In 2010, I had a chance to cast my first vote. It was a memorable moment, a rite of passage into one of adulthood's most important roles: being a full citizen in our democracy. Unfortunately, as a nation we fail to embrace this moment in the same manner we celebrate graduating from high school or even getting a driver's license.
The result is that barely half of eligible voters under 25 are even registered to vote, and their rates of participation are far lower than older Americans. Non-voting can become habitual. In a comparative analysis of 25 democracies, political scientist Mark Franklin found that non-voting by potential first-time voters is the single biggest factor for international declines in voter turnout.
Maryland's April 3rd primary provides the latest opportunity to welcome newly eligible voters into the electorate. But if Virginia is an indication of how state governments and parties will treat this opportunity, we're in trouble. They not only weren't welcoming young people -- they actively made it difficult.
Before Virginia's deadline for voter registration, I called the state Board of Elections and the state Democratic and Republican Parties. All told me that no one under the age of 18 could vote in the primary, and insisted that there were no exceptions -- some with smug certainty that would have cowed all but the most persistent young person.
But they were wrong. Further calls to local election officials in Alexandria and Charlottesville verified that any Virginia citizen who is 17-years-old and will be 18 at the next general election can register to vote and participate in the primary or subsequent special election.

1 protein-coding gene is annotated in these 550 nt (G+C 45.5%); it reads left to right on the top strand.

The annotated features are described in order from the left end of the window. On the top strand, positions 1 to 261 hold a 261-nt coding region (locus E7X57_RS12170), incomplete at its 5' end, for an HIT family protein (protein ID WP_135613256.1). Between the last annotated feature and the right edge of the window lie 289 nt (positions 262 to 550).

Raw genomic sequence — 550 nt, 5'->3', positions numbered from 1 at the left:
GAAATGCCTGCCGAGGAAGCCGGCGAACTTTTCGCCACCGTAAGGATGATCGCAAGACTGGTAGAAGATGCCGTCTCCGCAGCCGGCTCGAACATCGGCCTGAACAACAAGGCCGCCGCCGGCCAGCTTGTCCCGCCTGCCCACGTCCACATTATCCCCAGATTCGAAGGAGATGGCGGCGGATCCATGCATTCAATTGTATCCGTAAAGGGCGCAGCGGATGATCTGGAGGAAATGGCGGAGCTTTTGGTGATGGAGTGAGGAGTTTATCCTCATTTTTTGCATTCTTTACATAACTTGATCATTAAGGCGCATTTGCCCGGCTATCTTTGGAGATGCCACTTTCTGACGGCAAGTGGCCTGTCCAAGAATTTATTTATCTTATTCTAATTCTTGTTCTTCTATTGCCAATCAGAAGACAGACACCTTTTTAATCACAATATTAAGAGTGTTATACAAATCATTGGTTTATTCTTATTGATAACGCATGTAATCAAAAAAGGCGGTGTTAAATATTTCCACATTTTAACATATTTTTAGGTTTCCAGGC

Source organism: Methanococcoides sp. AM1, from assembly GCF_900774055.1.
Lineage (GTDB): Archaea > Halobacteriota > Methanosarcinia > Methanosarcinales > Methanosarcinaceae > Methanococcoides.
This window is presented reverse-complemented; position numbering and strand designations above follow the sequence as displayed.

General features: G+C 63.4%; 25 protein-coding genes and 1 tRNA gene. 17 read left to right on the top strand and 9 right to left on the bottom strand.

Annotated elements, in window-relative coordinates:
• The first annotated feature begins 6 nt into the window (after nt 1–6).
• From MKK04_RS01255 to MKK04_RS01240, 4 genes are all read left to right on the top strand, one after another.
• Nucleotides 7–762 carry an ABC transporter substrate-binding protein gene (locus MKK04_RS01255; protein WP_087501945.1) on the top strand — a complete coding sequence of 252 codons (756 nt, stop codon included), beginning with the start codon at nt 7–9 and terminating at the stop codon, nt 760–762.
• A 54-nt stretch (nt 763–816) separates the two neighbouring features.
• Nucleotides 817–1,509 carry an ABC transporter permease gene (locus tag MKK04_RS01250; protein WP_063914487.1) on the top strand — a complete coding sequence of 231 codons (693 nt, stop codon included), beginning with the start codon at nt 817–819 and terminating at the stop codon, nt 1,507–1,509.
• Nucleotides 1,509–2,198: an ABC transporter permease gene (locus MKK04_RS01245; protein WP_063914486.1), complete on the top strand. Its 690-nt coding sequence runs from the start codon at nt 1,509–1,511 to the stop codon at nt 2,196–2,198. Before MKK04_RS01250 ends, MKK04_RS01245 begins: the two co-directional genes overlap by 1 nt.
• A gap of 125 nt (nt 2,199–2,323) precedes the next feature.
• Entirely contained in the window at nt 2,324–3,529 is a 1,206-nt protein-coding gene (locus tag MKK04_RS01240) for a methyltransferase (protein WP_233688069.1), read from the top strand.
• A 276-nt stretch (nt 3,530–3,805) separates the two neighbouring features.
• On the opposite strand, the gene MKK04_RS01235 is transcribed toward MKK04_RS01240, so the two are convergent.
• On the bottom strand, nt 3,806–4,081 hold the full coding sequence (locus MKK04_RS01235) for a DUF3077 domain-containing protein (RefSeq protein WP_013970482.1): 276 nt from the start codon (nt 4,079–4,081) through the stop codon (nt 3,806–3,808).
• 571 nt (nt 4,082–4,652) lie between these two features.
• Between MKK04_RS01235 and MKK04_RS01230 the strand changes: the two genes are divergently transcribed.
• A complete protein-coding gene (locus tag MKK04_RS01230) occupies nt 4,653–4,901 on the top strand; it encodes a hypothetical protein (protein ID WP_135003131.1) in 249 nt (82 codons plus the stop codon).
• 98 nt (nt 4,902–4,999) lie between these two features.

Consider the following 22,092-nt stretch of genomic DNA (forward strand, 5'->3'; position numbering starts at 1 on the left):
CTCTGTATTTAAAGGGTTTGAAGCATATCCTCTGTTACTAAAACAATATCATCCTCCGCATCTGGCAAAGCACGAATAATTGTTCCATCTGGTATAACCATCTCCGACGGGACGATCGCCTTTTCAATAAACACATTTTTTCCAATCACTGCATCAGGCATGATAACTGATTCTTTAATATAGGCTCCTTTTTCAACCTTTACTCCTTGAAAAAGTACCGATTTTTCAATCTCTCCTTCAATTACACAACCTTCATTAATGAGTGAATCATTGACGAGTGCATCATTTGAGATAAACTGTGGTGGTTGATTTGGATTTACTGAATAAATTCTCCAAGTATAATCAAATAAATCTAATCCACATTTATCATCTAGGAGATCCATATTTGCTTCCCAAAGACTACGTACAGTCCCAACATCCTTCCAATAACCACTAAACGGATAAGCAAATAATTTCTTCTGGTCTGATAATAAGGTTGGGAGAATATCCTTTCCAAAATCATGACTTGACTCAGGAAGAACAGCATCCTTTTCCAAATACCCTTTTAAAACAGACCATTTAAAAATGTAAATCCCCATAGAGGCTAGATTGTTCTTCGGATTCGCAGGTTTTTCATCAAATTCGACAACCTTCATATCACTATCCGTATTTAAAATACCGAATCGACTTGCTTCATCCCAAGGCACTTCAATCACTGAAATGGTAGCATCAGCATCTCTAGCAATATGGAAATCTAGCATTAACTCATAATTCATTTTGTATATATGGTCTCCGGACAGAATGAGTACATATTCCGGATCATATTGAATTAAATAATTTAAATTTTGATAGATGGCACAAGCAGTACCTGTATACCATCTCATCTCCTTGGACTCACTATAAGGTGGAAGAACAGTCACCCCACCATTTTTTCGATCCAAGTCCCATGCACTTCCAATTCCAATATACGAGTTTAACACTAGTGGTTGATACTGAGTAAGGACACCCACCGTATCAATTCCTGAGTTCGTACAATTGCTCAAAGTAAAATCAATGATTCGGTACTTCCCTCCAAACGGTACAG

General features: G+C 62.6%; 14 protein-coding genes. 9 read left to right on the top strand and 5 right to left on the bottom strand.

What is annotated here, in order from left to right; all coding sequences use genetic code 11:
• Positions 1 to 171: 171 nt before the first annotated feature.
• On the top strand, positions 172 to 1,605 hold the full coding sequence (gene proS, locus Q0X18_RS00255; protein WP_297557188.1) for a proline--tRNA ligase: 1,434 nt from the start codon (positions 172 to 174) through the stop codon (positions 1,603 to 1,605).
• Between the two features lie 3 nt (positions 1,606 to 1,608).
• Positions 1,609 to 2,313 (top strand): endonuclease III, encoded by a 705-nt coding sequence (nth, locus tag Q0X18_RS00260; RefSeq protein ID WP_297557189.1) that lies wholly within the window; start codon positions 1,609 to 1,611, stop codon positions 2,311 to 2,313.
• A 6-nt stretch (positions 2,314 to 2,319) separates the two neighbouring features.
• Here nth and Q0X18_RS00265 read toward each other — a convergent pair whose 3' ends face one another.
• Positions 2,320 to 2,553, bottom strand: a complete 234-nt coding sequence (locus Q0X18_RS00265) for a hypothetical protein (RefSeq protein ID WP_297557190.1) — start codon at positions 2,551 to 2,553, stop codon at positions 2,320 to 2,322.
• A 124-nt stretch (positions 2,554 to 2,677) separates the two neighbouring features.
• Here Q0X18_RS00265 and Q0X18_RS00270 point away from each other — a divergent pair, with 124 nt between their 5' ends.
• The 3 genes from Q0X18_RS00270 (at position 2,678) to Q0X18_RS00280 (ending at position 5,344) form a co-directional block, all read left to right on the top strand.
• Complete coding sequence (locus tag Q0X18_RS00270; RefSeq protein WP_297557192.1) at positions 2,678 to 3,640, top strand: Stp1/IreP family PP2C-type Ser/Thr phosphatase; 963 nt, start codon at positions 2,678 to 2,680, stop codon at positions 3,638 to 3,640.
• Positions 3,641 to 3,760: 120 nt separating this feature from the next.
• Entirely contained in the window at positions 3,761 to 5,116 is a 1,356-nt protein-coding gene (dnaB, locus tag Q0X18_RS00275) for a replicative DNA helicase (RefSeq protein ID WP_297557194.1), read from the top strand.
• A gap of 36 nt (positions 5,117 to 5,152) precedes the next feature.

Seventeen-year-old primary voting is allowed in 19 states, including Maryland. It's a sensible practice welcoming first-time voters by allowing them to influence who will be on the general election ballot. But if you're not told the right information, you're not going to participate. Election officials should be far more careful in what they tell people about their laws.
Eligible voters in Maryland, including 17-year-olds, have until March 13 to register to vote for their April 3rd primaries -- with choices not only for the presidential nomination, but for Congress and local offices. Indeed, in Maryland, any citizen of at least 16-years-old can register -- and automatically be added to the active voter rolls upon reaching voting age.
All of us should do more to welcome young people into the electorate. Parents could make their child's first vote a special occasion. More of our schools could make sure young people become registered and introduced to the powers and responsibilities of offices up for election. Our DMV's could do more to help young people register.
At the very least, elections and party officials should get their facts straight. Failing to familiarize themselves with voter registration and voter eligibility rules jeopardizes the future civic engagement of a whole generation of young Americans.
Today's young people will be tomorrow's leaders. They will be running for office, running civic associations and political parties. And they should be voters. The health of self-government depends on engagement of all of us. Let's be sure to make it as special as it truly is -- starting on April 3rd in Maryland.